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Protecting Your Voice: Understanding the Fifth Amendment Right Not to Testify in Maryland

Posted by Kathryn Batey | Jan 29, 2024 | 0 Comments

In the intricate web of legal rights, the Fifth Amendment stands as a powerful shield, protecting individuals from self-incrimination. However it doesn't mean you can never be forced to testify if you don't want to. Whether you have the right to decline to testify, or even to just decline to answer certain questions on the stand, is a complicated issue and varies from case to case. 

The Fifth Amendment and Maryland

In Maryland Courts, individuals are protected against self-incrimination under two different laws: the United States Constitution and the Maryland Declaration of Rights. The Fifth Amendment of the United States Constitution declares that no person shall be compelled to be a witness against themselves in a criminal case. Additionally, for extra protection, Article 22 of the Maryland Declaration of Rights declares that no man shall be compelled to give evidence against himself in a criminal case. 

Protecting against Self-Incrimination as a Witness 

While the most common time someone might refuse to testify in a case is when they are the defendant, the person charged, these protections can also often apply to witnesses. If your truthful testimony as a witness in a case might cause you to, under oath, admit to your own conduct that could be prosecuted - then you may be protected by the Fifth Amendment/Article 22 of the Maryland Declaration of Rights. Your own conduct could be things that happened during the incident and could be if statements you gave the police during the investigation were incorrect or knowingly false. If any of these things apply, you may be able to assert your Fifth Amendment right and decline to answer certain questions by an attorney if you are called to the witness stand.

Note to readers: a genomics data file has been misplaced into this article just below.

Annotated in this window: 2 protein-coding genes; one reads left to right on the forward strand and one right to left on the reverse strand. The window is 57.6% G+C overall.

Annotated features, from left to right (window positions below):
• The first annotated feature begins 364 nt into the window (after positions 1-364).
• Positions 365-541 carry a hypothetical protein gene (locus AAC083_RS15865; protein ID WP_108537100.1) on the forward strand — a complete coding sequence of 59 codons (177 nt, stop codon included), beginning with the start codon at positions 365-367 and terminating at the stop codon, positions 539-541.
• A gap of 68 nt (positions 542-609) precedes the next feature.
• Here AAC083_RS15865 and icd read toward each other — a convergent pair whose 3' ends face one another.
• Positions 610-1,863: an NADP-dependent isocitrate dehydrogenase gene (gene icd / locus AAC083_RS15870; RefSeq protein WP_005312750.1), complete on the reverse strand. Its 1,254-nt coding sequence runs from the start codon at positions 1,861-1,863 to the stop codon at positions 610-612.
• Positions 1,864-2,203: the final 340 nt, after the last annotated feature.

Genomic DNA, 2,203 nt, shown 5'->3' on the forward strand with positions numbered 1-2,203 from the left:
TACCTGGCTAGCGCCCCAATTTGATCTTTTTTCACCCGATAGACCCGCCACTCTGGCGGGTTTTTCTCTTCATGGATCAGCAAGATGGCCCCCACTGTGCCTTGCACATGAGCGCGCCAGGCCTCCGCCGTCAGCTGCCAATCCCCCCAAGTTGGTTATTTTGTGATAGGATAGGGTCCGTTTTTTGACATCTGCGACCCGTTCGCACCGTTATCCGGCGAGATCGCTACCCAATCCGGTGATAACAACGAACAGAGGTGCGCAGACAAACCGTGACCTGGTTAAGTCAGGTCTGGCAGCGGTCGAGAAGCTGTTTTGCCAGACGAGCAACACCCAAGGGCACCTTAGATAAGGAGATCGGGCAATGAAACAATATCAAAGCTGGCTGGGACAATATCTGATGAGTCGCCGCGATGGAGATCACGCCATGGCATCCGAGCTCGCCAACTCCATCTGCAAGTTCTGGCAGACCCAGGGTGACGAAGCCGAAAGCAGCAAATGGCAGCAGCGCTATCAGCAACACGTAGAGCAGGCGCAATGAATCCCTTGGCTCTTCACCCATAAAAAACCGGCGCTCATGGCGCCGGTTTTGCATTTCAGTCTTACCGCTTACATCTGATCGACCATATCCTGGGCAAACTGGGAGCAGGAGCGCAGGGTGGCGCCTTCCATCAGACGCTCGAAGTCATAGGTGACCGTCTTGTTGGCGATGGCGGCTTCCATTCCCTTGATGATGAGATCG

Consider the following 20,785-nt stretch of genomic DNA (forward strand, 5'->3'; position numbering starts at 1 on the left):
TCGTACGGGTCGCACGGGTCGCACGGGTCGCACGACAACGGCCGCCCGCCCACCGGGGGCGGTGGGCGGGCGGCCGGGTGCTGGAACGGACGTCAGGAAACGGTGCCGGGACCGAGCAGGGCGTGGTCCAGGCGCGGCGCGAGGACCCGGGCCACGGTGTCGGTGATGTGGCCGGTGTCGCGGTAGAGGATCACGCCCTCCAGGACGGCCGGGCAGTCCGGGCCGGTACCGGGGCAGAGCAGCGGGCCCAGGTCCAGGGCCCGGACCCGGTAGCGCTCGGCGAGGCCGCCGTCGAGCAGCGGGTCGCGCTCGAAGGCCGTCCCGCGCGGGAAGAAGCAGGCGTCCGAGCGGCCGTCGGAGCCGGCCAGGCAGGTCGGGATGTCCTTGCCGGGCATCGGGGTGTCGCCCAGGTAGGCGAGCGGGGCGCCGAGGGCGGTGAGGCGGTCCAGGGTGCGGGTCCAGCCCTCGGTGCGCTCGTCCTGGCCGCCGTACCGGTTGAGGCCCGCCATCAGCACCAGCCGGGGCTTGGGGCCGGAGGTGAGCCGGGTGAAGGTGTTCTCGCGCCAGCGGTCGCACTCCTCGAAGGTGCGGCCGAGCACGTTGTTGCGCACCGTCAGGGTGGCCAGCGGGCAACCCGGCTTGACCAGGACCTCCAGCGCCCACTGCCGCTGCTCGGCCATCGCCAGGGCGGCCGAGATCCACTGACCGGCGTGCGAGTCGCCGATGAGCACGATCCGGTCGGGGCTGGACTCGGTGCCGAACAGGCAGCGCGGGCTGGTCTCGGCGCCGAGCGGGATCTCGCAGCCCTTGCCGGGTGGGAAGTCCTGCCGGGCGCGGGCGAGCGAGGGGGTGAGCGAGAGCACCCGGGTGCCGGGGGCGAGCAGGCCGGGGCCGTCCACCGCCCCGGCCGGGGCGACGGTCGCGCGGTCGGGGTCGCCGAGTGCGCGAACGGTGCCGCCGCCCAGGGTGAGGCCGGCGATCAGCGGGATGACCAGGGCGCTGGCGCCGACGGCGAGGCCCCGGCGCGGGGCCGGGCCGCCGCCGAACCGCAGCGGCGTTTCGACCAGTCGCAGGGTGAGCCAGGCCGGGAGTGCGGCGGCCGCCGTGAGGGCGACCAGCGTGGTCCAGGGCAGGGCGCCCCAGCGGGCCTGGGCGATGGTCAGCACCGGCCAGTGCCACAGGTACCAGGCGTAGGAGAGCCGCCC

In Maryland, the determination of whether a witness has a Fifth Amendment right not to testify is based on each question asked by an attorney, and so the Court and the attorneys must go question by question to determine if you can be forced to answer. Many courts, however, may take a more casual approach to allowing a witness to take the 5th for their entire testimony. An experienced attorney can help you navigate the requirements of your specific case. 

Strategic Considerations:

There are many reasons not to testify as a witness and as a defendant in a case, but there are often many reasons why you may need or want to. These types of decisions can only be discussed with a qualified attorney who knows all of the facts of your specific situation. 


At Safe Harbor Criminal Defense, we are committed to ensuring that our clients fully comprehend their constitutional rights, including the Fifth Amendment right not to testify. Maryland's legal landscape is complex, and being armed with knowledge empowers individuals to navigate the legal system with confidence.

If you believe you may be called as a witness in case, or have questions about your rights in a Maryland Courtroom, call us at 240-200-4077 today! 

About the Author

Kathryn Batey

Kathryn Batey, the owner and firm practioner, has spent the entirety of her legal career defending clients against the justice system.  Kathryn graduated from American University's Washington College of law in 2012 and went to work immediately for the Maryland Office of the Public Defender, where...


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